Martin Zezula, Portfolio Manager, Raiffeisenbank, Czech Republic

WIOF Emerging Europe Performance Fund


The Emerging Europe (CEE), consisting of countries located in Central, Eastern and South-Eastern Europe, is a region that has experienced an enormous step forward over the last 15 years or more: successful transition from centrally planned economies to functioning market economy systems. With the exception of 2008-2009 worldwide financial crisis, it consistently achieves one of the strongest growth paces in the world. The same comparison may be also used in the area of investment. If you invest in the Emerging Europe region, the potential future performance is a stunning. However, the taken risk is also high, which could be seen in development of last two years. Apart from “traditional” investment risks, the investor needs to be aware of above‑average liquidity risks, troubling namely stock exchanges in South-Eastern Europe. On the other hand, major Central European countries – Poland and Czech Republic – are treated in a prominent group of “advanced emerging markets” by FTSE (together with e.g. Brazil and South Africa), indicating the improved level of regulation and conditions for entry of capital.

Economic outlook

The key value driver in CEE region is (not just economic) convergence to developed countries standards. Helped by massive FDI inflows, the region’s average GDP per capita (recalculated to EUR at PPP) in comparison to the Euro-zone increased from 36% in 2001 to current ca. 44% and 46% expected for 2011. Hence, the potential for further growth is far from being exhausted.

In addition, Russia, with its vast commodity reserves, belongs to the powers which directly influence the global economy and capital markets. Dominant areas are mineral resources headed by crude oil and natural gas (energy stocks account for 71% of MICEX index). Continued demand for commodities, especially from Asia, should be another factor driving Russian stocks up.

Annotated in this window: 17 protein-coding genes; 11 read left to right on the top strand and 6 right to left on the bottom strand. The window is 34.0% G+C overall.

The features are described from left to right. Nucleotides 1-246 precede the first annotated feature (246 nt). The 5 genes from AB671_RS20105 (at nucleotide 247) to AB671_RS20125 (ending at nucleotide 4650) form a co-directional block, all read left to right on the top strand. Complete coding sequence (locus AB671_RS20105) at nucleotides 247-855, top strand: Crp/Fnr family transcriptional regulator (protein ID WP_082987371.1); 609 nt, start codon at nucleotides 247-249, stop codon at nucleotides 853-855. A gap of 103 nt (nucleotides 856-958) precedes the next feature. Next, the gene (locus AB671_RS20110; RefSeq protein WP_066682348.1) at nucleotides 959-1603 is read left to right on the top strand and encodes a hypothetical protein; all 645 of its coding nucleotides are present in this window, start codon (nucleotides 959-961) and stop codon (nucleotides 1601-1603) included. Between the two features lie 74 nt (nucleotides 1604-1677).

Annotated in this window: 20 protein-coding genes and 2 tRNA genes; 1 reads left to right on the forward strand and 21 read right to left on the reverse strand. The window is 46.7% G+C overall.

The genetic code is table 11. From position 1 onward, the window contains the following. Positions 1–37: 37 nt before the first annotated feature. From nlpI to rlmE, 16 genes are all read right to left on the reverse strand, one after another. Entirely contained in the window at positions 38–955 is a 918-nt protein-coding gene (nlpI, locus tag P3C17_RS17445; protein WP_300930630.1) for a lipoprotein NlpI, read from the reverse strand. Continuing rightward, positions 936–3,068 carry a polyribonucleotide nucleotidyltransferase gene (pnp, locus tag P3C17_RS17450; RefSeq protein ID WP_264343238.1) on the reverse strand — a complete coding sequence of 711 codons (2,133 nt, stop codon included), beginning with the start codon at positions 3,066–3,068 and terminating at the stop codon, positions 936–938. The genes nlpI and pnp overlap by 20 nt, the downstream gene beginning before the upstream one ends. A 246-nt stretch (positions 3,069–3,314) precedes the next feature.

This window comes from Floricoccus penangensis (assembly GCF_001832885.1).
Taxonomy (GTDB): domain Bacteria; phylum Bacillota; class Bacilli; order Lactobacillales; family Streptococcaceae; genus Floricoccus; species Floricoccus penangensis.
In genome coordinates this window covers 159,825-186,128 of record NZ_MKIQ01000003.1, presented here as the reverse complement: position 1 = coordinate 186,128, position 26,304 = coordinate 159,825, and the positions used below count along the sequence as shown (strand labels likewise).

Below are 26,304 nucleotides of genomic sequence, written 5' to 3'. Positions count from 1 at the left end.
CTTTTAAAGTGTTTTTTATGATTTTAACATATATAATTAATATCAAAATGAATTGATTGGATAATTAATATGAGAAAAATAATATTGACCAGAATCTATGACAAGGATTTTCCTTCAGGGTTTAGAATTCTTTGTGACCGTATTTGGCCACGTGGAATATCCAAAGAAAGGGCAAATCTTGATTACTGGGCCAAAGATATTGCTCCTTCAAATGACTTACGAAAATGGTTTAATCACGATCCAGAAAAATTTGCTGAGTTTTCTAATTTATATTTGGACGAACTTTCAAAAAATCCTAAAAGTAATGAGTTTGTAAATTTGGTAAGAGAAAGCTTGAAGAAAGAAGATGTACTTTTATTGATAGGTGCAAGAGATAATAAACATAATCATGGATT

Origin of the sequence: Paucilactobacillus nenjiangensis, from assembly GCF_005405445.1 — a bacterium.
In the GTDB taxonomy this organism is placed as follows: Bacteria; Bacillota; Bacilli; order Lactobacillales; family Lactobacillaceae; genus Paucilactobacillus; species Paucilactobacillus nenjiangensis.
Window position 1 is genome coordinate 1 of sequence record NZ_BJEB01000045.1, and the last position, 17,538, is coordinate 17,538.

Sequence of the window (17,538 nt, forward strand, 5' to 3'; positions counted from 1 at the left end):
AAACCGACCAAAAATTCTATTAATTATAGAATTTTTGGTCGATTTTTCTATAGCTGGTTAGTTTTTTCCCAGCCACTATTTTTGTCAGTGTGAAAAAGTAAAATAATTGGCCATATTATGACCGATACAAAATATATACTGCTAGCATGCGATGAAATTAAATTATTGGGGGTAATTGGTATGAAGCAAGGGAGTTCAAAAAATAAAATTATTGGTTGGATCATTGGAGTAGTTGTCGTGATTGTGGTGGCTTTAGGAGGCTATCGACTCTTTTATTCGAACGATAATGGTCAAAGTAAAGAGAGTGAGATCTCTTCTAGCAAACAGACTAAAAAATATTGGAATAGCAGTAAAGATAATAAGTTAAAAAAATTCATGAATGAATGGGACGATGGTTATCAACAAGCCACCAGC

CEE below Maastricht public dept threshold

In these times, investors worry about the sustainability of economic recovery in relation to the swelling level of government debt. The key idea is that the measures adopted in many countries with the aim of improving state finances (like spending cuts and tax increases) obviously have a negative effect on future growth. Nevertheless, the fiscal position of CEE is better when compared to the developed world, which is one of the reasons why the region’s GDP growth is expected to outperform in both 2010 and 2011.

Capital market

EM Europe Stocks are attractive at this moment in time. Despite last year’s rally (MSCI EM added 69,9 pct in EUR), emerging markets are not expensive on a traditional valuation basis. Furthermore, Emerging Europe seems to be a bargain in comparison to Latin America and Asia. Scenarios of double-dip recession (discussed intensively by investors in recent weeks and months) will most likely not materialize, which will be reflected in gradually rising stock prices. Ample liquidity and attractive valuations (measured e.g. by price-to-earnings ratio, P/E) will act in the same direction, but in the current uncertain market sentiment they are relegated to the back seat.

 Stock Market Perfomance (in EUR; % yoyo)


Stock Market Perfomance (in EUR; % yoyo)

Notice: Past performance is not guarantee of future returns.